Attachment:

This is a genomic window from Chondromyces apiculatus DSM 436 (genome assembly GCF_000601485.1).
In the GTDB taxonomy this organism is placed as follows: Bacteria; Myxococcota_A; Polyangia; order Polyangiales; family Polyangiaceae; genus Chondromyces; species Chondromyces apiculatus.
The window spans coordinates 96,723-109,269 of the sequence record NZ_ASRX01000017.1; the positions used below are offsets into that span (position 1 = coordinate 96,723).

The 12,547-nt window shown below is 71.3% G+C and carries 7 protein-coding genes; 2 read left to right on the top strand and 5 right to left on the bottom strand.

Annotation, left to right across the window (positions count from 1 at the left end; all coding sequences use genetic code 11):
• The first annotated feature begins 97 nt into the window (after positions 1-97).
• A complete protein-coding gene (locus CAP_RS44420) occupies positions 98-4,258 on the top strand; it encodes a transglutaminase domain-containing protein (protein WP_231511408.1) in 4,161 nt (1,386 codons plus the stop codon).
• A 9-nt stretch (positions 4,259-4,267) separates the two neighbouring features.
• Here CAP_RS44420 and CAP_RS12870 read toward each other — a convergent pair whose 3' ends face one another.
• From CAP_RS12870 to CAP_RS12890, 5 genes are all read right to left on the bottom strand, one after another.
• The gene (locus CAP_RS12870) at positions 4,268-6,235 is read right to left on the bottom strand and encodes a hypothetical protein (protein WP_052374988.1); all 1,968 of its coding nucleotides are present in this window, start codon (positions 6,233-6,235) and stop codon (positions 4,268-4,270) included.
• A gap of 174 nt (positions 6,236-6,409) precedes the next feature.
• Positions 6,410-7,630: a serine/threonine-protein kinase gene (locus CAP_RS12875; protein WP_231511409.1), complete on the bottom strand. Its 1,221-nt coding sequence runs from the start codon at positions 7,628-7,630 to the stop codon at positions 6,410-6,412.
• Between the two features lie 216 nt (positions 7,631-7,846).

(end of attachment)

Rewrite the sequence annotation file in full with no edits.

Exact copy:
This is a genomic window from Chondromyces apiculatus DSM 436 (genome assembly GCF_000601485.1).
In the GTDB taxonomy this organism is placed as follows: Bacteria; Myxococcota_A; Polyangia; order Polyangiales; family Polyangiaceae; genus Chondromyces; species Chondromyces apiculatus.
The window spans coordinates 96,723-109,269 of the sequence record NZ_ASRX01000017.1; the positions used below are offsets into that span (position 1 = coordinate 96,723).

The 12,547-nt window shown below is 71.3% G+C and carries 7 protein-coding genes; 2 read left to right on the top strand and 5 right to left on the bottom strand.

Annotation, left to right across the window (positions count from 1 at the left end; all coding sequences use genetic code 11):
• The first annotated feature begins 97 nt into the window (after positions 1-97).
• A complete protein-coding gene (locus CAP_RS44420) occupies positions 98-4,258 on the top strand; it encodes a transglutaminase domain-containing protein (protein WP_231511408.1) in 4,161 nt (1,386 codons plus the stop codon).
• A 9-nt stretch (positions 4,259-4,267) separates the two neighbouring features.
• Here CAP_RS44420 and CAP_RS12870 read toward each other — a convergent pair whose 3' ends face one another.
• From CAP_RS12870 to CAP_RS12890, 5 genes are all read right to left on the bottom strand, one after another.
• The gene (locus CAP_RS12870) at positions 4,268-6,235 is read right to left on the bottom strand and encodes a hypothetical protein (protein WP_052374988.1); all 1,968 of its coding nucleotides are present in this window, start codon (positions 6,233-6,235) and stop codon (positions 4,268-4,270) included.
• A gap of 174 nt (positions 6,236-6,409) precedes the next feature.
• Positions 6,410-7,630: a serine/threonine-protein kinase gene (locus CAP_RS12875; protein WP_231511409.1), complete on the bottom strand. Its 1,221-nt coding sequence runs from the start codon at positions 7,628-7,630 to the stop codon at positions 6,410-6,412.
• Between the two features lie 216 nt (positions 7,631-7,846).